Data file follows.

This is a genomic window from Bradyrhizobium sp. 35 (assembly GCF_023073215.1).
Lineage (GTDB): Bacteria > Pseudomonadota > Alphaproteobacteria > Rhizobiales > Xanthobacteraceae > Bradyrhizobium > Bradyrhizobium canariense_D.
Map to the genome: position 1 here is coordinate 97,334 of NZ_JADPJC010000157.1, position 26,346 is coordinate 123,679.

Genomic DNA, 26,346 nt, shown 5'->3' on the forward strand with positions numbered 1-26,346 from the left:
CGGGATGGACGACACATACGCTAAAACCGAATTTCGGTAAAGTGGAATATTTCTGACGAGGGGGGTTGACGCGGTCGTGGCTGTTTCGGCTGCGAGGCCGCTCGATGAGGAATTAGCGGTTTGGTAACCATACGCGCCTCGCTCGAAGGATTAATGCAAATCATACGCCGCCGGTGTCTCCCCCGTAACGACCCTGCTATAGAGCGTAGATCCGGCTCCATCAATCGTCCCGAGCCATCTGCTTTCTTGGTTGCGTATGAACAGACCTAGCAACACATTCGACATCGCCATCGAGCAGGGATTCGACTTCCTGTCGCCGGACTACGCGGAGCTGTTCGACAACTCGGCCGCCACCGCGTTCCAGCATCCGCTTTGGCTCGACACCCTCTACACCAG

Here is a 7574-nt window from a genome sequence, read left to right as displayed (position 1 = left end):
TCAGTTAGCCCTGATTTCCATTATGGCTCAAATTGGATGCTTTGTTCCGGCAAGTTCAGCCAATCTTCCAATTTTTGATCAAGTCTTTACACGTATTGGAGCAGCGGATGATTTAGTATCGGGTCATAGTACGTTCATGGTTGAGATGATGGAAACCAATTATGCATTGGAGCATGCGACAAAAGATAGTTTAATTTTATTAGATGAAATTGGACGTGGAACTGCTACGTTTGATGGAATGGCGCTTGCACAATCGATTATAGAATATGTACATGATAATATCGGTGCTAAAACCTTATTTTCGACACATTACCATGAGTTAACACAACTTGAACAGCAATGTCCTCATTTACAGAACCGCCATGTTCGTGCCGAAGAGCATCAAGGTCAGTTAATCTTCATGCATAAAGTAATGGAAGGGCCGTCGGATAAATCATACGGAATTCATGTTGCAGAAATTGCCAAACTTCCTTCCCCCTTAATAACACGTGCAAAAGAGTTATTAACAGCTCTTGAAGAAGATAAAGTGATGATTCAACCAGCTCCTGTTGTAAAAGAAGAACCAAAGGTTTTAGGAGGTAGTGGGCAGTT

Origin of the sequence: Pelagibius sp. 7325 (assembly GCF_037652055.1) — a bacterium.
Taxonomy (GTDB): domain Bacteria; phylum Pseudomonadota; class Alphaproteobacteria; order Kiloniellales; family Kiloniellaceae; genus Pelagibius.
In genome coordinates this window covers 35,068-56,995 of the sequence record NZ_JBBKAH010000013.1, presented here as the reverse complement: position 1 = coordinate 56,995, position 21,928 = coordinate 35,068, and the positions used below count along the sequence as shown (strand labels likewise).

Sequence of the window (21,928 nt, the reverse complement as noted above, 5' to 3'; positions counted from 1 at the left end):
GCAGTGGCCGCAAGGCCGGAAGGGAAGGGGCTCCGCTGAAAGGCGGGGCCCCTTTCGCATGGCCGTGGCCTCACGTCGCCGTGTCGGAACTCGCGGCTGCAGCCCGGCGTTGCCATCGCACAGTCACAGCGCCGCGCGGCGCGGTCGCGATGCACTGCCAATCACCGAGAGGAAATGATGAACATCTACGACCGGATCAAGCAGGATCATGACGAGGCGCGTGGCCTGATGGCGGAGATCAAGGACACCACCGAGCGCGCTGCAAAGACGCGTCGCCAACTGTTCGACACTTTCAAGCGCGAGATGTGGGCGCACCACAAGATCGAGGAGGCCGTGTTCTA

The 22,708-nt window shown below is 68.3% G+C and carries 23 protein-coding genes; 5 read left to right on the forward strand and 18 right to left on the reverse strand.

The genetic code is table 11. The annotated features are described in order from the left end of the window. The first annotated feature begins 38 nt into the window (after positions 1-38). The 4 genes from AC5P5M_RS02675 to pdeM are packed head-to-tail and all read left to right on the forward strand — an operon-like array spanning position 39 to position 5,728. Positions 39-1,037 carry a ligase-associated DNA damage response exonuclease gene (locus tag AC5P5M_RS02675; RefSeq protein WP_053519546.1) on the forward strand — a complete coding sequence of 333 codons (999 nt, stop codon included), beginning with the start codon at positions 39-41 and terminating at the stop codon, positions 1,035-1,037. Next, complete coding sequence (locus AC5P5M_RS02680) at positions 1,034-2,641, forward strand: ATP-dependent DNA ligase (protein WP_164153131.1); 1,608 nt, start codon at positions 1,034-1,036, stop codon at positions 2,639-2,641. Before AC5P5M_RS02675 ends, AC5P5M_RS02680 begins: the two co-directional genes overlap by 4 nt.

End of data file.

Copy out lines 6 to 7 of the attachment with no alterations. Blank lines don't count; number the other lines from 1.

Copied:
Here is a 7574-nt window from a genome sequence, read left to right as displayed (position 1 = left end):
TCAGTTAGCCCTGATTTCCATTATGGCTCAAATTGGATGCTTTGTTCCGGCAAGTTCAGCCAATCTTCCAATTTTTGATCAAGTCTTTACACGTATTGGAGCAGCGGATGATTTAGTATCGGGTCATAGTACGTTCATGGTTGAGATGATGGAAACCAATTATGCATTGGAGCATGCGACAAAAGATAGTTTAATTTTATTAGATGAAATTGGACGTGGAACTGCTACGTTTGATGGAATGGCGCTTGCACAATCGATTATAGAATATGTACATGATAATATCGGTGCTAAAACCTTATTTTCGACACATTACCATGAGTTAACACAACTTGAACAGCAATGTCCTCATTTACAGAACCGCCATGTTCGTGCCGAAGAGCATCAAGGTCAGTTAATCTTCATGCATAAAGTAATGGAAGGGCCGTCGGATAAATCATACGGAATTCATGTTGCAGAAATTGCCAAACTTCCTTCCCCCTTAATAACACGTGCAAAAGAGTTATTAACAGCTCTTGAAGAAGATAAAGTGATGATTCAACCAGCTCCTGTTGTAAAAGAAGAACCAAAGGTTTTAGGAGGTAGTGGGCAGTT